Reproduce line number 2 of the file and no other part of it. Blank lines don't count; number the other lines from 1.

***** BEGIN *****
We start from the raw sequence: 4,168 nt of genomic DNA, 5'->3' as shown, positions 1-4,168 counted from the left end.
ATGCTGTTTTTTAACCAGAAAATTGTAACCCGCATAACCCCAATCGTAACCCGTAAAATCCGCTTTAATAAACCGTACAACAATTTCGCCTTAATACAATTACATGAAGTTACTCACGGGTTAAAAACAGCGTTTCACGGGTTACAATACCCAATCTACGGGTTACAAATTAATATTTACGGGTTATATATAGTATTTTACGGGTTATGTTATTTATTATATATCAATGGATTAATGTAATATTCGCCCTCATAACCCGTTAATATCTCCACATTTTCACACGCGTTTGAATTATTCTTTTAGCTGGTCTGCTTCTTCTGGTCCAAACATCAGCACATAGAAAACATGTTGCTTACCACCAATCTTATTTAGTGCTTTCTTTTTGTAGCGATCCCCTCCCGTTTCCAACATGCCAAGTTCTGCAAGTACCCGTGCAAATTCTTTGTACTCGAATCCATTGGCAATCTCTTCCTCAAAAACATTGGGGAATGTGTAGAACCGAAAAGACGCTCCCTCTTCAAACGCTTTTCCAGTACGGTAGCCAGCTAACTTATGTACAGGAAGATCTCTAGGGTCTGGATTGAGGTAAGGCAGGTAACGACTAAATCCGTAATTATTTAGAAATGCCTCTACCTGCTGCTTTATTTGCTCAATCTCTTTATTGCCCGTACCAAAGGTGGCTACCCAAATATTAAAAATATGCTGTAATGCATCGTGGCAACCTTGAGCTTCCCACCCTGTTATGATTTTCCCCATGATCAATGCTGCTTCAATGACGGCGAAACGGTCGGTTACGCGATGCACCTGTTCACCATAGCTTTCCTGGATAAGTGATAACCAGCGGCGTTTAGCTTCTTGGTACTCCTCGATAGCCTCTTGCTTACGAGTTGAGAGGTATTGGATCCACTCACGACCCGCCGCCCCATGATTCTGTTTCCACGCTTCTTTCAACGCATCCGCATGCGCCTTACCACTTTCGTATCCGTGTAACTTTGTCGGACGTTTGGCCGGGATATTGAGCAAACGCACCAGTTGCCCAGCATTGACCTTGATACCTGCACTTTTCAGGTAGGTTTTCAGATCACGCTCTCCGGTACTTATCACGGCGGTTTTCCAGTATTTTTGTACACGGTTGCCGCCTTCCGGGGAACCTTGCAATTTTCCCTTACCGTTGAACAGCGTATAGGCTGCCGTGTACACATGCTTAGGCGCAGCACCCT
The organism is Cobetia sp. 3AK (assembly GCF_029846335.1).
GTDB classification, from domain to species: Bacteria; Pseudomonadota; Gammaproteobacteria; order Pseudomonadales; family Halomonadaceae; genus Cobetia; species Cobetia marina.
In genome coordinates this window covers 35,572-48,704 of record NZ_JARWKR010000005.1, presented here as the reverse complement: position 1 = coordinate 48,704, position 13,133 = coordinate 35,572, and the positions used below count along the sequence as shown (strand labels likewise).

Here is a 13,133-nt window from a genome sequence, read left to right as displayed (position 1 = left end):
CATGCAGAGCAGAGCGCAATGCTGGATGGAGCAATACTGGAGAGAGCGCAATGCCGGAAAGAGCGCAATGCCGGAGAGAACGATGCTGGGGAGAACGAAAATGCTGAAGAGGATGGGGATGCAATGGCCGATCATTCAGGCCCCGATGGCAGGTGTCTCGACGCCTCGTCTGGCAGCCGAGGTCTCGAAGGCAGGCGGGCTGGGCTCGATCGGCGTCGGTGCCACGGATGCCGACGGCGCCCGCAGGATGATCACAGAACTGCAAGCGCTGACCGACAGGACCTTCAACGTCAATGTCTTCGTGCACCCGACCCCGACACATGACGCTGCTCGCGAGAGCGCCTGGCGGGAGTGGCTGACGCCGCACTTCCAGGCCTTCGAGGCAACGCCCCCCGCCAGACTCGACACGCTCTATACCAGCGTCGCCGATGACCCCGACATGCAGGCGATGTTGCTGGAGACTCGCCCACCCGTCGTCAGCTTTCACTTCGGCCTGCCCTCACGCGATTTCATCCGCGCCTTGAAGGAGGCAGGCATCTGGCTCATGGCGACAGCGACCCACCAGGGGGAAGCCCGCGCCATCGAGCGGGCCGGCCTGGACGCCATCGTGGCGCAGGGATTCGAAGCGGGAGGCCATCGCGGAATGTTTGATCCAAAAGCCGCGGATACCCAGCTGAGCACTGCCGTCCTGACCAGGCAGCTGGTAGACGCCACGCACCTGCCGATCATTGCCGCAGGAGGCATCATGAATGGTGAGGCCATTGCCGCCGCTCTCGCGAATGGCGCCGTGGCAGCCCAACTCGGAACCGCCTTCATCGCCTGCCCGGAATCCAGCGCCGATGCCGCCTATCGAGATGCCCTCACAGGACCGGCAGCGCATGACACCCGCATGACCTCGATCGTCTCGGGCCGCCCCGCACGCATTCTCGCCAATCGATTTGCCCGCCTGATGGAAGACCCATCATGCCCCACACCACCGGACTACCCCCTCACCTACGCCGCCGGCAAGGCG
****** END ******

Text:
ATGCTGTTTTTTAACCAGAAAATTGTAACCCGCATAACCCCAATCGTAACCCGTAAAATCCGCTTTAATAAACCGTACAACAATTTCGCCTTAATACAATTACATGAAGTTACTCACGGGTTAAAAACAGCGTTTCACGGGTTACAATACCCAATCTACGGGTTACAAATTAATATTTACGGGTTATATATAGTATTTTACGGGTTATGTTATTTATTATATATCAATGGATTAATGTAATATTCGCCCTCATAACCCGTTAATATCTCCACATTTTCACACGCGTTTGAATTATTCTTTTAGCTGGTCTGCTTCTTCTGGTCCAAACATCAGCACATAGAAAACATGTTGCTTACCACCAATCTTATTTAGTGCTTTCTTTTTGTAGCGATCCCCTCCCGTTTCCAACATGCCAAGTTCTGCAAGTACCCGTGCAAATTCTTTGTACTCGAATCCATTGGCAATCTCTTCCTCAAAAACATTGGGGAATGTGTAGAACCGAAAAGACGCTCCCTCTTCAAACGCTTTTCCAGTACGGTAGCCAGCTAACTTATGTACAGGAAGATCTCTAGGGTCTGGATTGAGGTAAGGCAGGTAACGACTAAATCCGTAATTATTTAGAAATGCCTCTACCTGCTGCTTTATTTGCTCAATCTCTTTATTGCCCGTACCAAAGGTGGCTACCCAAATATTAAAAATATGCTGTAATGCATCGTGGCAACCTTGAGCTTCCCACCCTGTTATGATTTTCCCCATGATCAATGCTGCTTCAATGACGGCGAAACGGTCGGTTACGCGATGCACCTGTTCACCATAGCTTTCCTGGATAAGTGATAACCAGCGGCGTTTAGCTTCTTGGTACTCCTCGATAGCCTCTTGCTTACGAGTTGAGAGGTATTGGATCCACTCACGACCCGCCGCCCCATGATTCTGTTTCCACGCTTCTTTCAACGCATCCGCATGCGCCTTACCACTTTCGTATCCGTGTAACTTTGTCGGACGTTTGGCCGGGATATTGAGCAAACGCACCAGTTGCCCAGCATTGACCTTGATACCTGCACTTTTCAGGTAGGTTTTCAGATCACGCTCTCCGGTACTTATCACGGCGGTTTTCCAGTATTTTTGTACACGGTTGCCGCCTTCCGGGGAACCTTGCAATTTTCCCTTACCGTTGAACAGCGTATAGGCTGCCGTGTACACATGCTTAGGCGCAGCACCCT